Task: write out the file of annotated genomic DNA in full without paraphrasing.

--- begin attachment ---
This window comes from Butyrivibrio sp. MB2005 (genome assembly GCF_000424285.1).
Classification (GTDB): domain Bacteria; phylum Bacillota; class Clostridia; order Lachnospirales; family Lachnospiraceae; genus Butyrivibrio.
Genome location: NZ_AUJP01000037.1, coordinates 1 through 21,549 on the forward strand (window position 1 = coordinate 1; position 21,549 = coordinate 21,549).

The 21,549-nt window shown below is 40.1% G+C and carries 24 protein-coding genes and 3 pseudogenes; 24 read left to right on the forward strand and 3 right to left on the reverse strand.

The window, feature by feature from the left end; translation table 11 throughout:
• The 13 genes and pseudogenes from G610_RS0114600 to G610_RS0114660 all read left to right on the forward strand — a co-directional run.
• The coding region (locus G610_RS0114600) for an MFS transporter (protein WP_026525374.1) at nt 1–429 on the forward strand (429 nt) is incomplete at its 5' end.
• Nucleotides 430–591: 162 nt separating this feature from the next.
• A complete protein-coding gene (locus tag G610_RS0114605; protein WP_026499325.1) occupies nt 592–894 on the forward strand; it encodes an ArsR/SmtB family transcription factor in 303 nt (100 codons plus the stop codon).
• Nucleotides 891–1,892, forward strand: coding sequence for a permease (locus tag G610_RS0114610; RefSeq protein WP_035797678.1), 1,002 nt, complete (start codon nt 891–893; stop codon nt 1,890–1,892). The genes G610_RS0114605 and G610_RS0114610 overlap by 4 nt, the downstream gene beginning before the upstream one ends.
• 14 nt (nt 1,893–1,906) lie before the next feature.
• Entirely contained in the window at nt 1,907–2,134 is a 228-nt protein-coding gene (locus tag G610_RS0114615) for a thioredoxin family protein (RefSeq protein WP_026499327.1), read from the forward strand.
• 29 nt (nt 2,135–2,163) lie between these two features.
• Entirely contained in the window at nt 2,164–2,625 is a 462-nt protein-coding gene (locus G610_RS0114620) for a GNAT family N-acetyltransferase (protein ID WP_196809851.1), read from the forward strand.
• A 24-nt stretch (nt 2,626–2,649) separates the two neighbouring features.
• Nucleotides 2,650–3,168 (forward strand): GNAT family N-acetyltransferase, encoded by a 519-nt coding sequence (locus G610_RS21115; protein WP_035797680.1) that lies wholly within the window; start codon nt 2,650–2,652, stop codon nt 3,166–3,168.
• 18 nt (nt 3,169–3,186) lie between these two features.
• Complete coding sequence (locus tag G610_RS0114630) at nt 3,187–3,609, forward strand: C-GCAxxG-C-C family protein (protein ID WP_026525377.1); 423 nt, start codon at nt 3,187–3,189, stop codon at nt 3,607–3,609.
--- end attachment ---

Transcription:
This window comes from Butyrivibrio sp. MB2005 (genome assembly GCF_000424285.1).
Classification (GTDB): domain Bacteria; phylum Bacillota; class Clostridia; order Lachnospirales; family Lachnospiraceae; genus Butyrivibrio.
Genome location: NZ_AUJP01000037.1, coordinates 1 through 21,549 on the forward strand (window position 1 = coordinate 1; position 21,549 = coordinate 21,549).

The 21,549-nt window shown below is 40.1% G+C and carries 24 protein-coding genes and 3 pseudogenes; 24 read left to right on the forward strand and 3 right to left on the reverse strand.

The window, feature by feature from the left end; translation table 11 throughout:
• The 13 genes and pseudogenes from G610_RS0114600 to G610_RS0114660 all read left to right on the forward strand — a co-directional run.
• The coding region (locus G610_RS0114600) for an MFS transporter (protein WP_026525374.1) at nt 1–429 on the forward strand (429 nt) is incomplete at its 5' end.
• Nucleotides 430–591: 162 nt separating this feature from the next.
• A complete protein-coding gene (locus tag G610_RS0114605; protein WP_026499325.1) occupies nt 592–894 on the forward strand; it encodes an ArsR/SmtB family transcription factor in 303 nt (100 codons plus the stop codon).
• Nucleotides 891–1,892, forward strand: coding sequence for a permease (locus tag G610_RS0114610; RefSeq protein WP_035797678.1), 1,002 nt, complete (start codon nt 891–893; stop codon nt 1,890–1,892). The genes G610_RS0114605 and G610_RS0114610 overlap by 4 nt, the downstream gene beginning before the upstream one ends.
• 14 nt (nt 1,893–1,906) lie before the next feature.
• Entirely contained in the window at nt 1,907–2,134 is a 228-nt protein-coding gene (locus tag G610_RS0114615) for a thioredoxin family protein (RefSeq protein WP_026499327.1), read from the forward strand.
• 29 nt (nt 2,135–2,163) lie between these two features.
• Entirely contained in the window at nt 2,164–2,625 is a 462-nt protein-coding gene (locus G610_RS0114620) for a GNAT family N-acetyltransferase (protein ID WP_196809851.1), read from the forward strand.
• A 24-nt stretch (nt 2,626–2,649) separates the two neighbouring features.
• Nucleotides 2,650–3,168 (forward strand): GNAT family N-acetyltransferase, encoded by a 519-nt coding sequence (locus G610_RS21115; protein WP_035797680.1) that lies wholly within the window; start codon nt 2,650–2,652, stop codon nt 3,166–3,168.
• 18 nt (nt 3,169–3,186) lie between these two features.
• Complete coding sequence (locus tag G610_RS0114630) at nt 3,187–3,609, forward strand: C-GCAxxG-C-C family protein (protein ID WP_026525377.1); 423 nt, start codon at nt 3,187–3,189, stop codon at nt 3,607–3,609.